'My advice is to always thoughtfully plan your week out ahead of time, so that you first schedule blocks of time for the most important activities.' @theryanrobinson on #worklifebalance Click To Tweet

Ryan Robinson is a content marketing consultant for the world’s top entrepreneurs and startups. He also teaches over 250,000 monthly readers how to start a blog and build a profitable side business on his blog, ryrob.com.

5. Lee Odden

“As the CEO and face of our company that is active in the industry, my personal expectations of work-life balance are very different than those for one of my team members.

While I’m essentially ‘on’ 24/7 through engagement with a network that is global, staff, clients, conferences and requests for interviews and quotes like this one, I do find ways to keep myself sane, aka ‘balanced’.

  • I do work at work. I set goals for the tasks I want to complete for the day and stay until they are done. I do my best not to bring work home. Things do come up where I will need to log in, but only for a few minutes. This motivates me to be more productive and time at home is family time.
  • Vacation is virtually work-free. When I go on vacation, I work very hard to stay offline (except for Instagram of course). This requires advanced planning as well and has been very beneficial for getting refreshed.
  • I’m practical about setting goals and also expectations with others so I’m not saying yes to everything and drowning out my personal time with overcommitments. I also use software to manage goals, planning, progress and to optimize my time. Goals, planning and optimizing for effectiveness are key to make work balanced so you can enjoy more of the rest of your life.”
'I'm practical about setting goals and also expectations with others so I'm not saying yes to everything and drowning out my personal time with overcommitments.' @leeodden on #worklifebalance Click To Tweet

Lee Odden is the CEO and co-founder of TopRank Marketing, an internationally recognized digital marketing agency based in Minneapolis.  He’s also a keynote speaker for digital marketing industry conferences, consultant, and author of the book “Optimize.”

6. Erika Heald

“It can be easy to get so caught up in your work – especially when it’s work you love – that you don’t take time for yourself. That’s why I have a few work-life balance routines I’ve followed for myself for the past five or six years:

  • I get to bed early enough to have 8 hours of sleep at least 5 nights per week.
  • I have a membership to Burke-Williams and make time once per month to have a massage and spend some time relaxing and refocusing.
  • I use a Passion Planner to keep myself focused on making steady progress towards my personal and professional goals.
  • I don’t work when I’m on vacation. Period.

These may seem like small things, but for me, they add up, over the course of time, as being the foundations of having a great work-life balance.”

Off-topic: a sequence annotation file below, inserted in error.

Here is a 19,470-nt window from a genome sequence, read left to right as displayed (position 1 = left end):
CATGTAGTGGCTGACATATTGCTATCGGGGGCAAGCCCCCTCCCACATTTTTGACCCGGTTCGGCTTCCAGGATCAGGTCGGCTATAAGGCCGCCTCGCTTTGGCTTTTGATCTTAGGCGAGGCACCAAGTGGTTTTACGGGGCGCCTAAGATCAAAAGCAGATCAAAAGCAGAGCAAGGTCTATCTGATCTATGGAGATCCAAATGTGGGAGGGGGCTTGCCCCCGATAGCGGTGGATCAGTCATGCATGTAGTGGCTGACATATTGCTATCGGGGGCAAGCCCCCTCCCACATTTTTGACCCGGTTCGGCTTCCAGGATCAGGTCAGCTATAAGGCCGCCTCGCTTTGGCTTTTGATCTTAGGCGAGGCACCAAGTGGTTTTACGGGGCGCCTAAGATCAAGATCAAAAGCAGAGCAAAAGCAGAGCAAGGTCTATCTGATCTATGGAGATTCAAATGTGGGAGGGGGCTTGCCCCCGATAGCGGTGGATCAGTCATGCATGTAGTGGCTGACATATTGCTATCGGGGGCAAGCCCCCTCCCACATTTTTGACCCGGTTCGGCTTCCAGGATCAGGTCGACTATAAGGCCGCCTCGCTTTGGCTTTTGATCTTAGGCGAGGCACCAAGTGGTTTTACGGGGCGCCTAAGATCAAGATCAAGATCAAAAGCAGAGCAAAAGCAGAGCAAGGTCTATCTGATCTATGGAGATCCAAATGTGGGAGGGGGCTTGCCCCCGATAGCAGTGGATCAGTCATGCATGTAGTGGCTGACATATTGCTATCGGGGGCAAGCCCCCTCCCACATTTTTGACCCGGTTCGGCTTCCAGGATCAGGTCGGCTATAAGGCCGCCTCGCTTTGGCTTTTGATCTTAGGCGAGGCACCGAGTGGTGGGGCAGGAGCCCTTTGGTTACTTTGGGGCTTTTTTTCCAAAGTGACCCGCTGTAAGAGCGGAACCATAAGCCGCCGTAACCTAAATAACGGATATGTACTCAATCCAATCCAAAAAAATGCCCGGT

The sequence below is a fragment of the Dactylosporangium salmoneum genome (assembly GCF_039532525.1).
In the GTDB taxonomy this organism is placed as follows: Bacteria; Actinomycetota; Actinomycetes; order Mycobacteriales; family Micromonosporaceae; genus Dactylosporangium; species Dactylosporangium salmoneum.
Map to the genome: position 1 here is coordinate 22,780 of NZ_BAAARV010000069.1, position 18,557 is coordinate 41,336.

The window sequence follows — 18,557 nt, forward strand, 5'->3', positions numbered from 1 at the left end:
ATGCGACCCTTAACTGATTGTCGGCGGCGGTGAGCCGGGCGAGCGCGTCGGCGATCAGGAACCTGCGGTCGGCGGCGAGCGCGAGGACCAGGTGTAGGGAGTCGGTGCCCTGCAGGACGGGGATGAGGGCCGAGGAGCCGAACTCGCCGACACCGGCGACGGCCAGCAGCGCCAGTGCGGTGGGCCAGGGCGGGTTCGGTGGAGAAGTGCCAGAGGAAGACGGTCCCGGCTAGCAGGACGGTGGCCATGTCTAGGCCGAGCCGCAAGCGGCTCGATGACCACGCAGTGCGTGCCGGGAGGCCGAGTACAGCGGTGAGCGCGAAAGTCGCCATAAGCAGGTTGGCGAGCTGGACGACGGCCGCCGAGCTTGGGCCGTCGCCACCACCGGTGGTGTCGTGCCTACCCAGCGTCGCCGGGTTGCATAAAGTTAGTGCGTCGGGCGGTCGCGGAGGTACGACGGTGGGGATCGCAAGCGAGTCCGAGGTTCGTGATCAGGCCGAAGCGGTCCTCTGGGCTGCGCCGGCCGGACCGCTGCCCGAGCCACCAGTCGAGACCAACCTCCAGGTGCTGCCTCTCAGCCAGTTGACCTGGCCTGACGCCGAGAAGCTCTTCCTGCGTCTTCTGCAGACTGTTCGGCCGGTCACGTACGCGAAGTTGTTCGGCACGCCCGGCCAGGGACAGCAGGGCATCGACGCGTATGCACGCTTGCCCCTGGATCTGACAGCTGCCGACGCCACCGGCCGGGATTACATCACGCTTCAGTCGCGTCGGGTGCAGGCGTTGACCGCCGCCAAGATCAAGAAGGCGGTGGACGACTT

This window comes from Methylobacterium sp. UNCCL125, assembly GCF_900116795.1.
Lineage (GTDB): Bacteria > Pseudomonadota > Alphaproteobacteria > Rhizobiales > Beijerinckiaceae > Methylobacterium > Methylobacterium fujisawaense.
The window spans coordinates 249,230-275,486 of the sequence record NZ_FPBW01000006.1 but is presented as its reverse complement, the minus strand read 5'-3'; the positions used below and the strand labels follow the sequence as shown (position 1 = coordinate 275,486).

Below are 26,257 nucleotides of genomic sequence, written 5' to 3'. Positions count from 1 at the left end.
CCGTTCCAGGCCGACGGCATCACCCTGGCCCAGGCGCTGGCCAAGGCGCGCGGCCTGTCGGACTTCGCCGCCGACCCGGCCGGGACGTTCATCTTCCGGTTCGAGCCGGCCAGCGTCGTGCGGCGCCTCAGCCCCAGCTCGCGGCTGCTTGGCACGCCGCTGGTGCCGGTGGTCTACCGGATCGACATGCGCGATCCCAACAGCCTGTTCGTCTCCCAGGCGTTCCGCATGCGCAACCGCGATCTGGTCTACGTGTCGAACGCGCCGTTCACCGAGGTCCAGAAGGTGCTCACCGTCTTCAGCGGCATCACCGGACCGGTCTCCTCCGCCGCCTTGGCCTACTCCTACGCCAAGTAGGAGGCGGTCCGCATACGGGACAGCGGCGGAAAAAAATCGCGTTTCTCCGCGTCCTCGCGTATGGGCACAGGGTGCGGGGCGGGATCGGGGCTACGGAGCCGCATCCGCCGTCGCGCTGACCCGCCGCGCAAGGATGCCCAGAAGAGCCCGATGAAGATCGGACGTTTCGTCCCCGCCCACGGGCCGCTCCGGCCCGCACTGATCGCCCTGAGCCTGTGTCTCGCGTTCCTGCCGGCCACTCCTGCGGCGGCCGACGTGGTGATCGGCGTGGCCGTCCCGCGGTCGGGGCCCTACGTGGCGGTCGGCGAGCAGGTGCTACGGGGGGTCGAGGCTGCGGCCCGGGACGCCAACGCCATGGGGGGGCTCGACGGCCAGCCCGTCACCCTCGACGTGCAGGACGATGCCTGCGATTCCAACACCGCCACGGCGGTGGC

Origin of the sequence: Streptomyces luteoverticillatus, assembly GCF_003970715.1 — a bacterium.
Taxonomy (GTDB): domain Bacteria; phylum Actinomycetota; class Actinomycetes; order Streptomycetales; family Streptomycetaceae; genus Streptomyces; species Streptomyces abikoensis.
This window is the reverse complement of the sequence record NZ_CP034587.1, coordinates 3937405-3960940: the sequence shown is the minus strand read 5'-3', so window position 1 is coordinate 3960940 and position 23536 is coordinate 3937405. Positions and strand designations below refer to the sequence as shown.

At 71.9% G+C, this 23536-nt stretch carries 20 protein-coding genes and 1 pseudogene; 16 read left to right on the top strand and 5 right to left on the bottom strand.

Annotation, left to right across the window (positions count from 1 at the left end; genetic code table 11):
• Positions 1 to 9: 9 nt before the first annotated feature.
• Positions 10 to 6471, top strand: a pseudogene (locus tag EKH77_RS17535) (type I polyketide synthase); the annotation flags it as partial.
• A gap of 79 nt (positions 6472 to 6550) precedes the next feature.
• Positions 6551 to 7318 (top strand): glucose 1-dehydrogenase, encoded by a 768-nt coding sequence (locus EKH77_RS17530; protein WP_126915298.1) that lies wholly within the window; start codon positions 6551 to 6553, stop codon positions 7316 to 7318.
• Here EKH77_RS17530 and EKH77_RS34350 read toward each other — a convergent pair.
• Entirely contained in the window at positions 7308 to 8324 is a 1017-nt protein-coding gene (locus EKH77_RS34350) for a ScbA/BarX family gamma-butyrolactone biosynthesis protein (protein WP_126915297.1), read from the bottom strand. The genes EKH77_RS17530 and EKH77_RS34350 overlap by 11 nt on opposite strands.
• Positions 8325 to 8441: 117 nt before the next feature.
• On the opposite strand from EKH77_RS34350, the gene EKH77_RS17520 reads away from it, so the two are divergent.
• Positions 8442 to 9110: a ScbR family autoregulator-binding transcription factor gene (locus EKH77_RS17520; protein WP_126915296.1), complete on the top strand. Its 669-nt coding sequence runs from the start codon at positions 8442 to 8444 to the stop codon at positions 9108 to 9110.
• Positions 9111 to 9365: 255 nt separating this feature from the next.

'I don't work when I'm on vacation. Period.' @sferika on #worklifebalance Click To Tweet

Erika Heald is a strategic marketing consultant with 20 years B2B and B2C marketing experience. She hosts #ContentChat, a weekly Twitter chat program for content creators and marketers. She also blogs about gluten-free baking at Erika’s Gluten-free Kitchen. She guest hosted on #ContentWritingChat.

7. Joe Williams

“I’ve struggled for years in getting the right work-life balance, but I’ve learned you need to decide on a time each day to finish work and be satisfied with what you have done. That way, you can transition into social life and be truly present.

If only it was that easy? Well, perhaps it can be. Here are my top two productivity hacks to help: The first is using the zero-based calendar approach and the second is combining it with the Pomodoro technique.

The idea with the zero-based calendar is to leave zero time unallocated in your working day because Parkinson’s law states that ‘work expands so as to fill the time available for its completion.’

And as you may know, the Pomodoro technique is about doing short bursts of work and taking periodic breaks. I am aiming for 12 Pomodoros per day and rather than focusing on specific ‘todos’ in my zero-based calendar, I allocate 4 Pomodoros at a time for an area of work that I need to do.

It’s surprising how doing these two hacks allows me to finish work on time and feel satisfied with my day’s effort – and, of course, be truly present for my family and friends in the evening.”

'Here are my top two productivity hacks to help: The first is using the zero-based calendar approach and the second is combining it with the Pomodoro technique.' @joetheseo on #worklifebalance Click To Tweet

Joe Williams is the founder of Tribe SEO, which offers the search engine optimization (SEO) training course, “Learn SEO Fast.”

8. Michele Linn

“While this may seem counterintuitive, I’m a big believer in not multitasking (unless I’m folding laundry or taking a walk while on a conference call).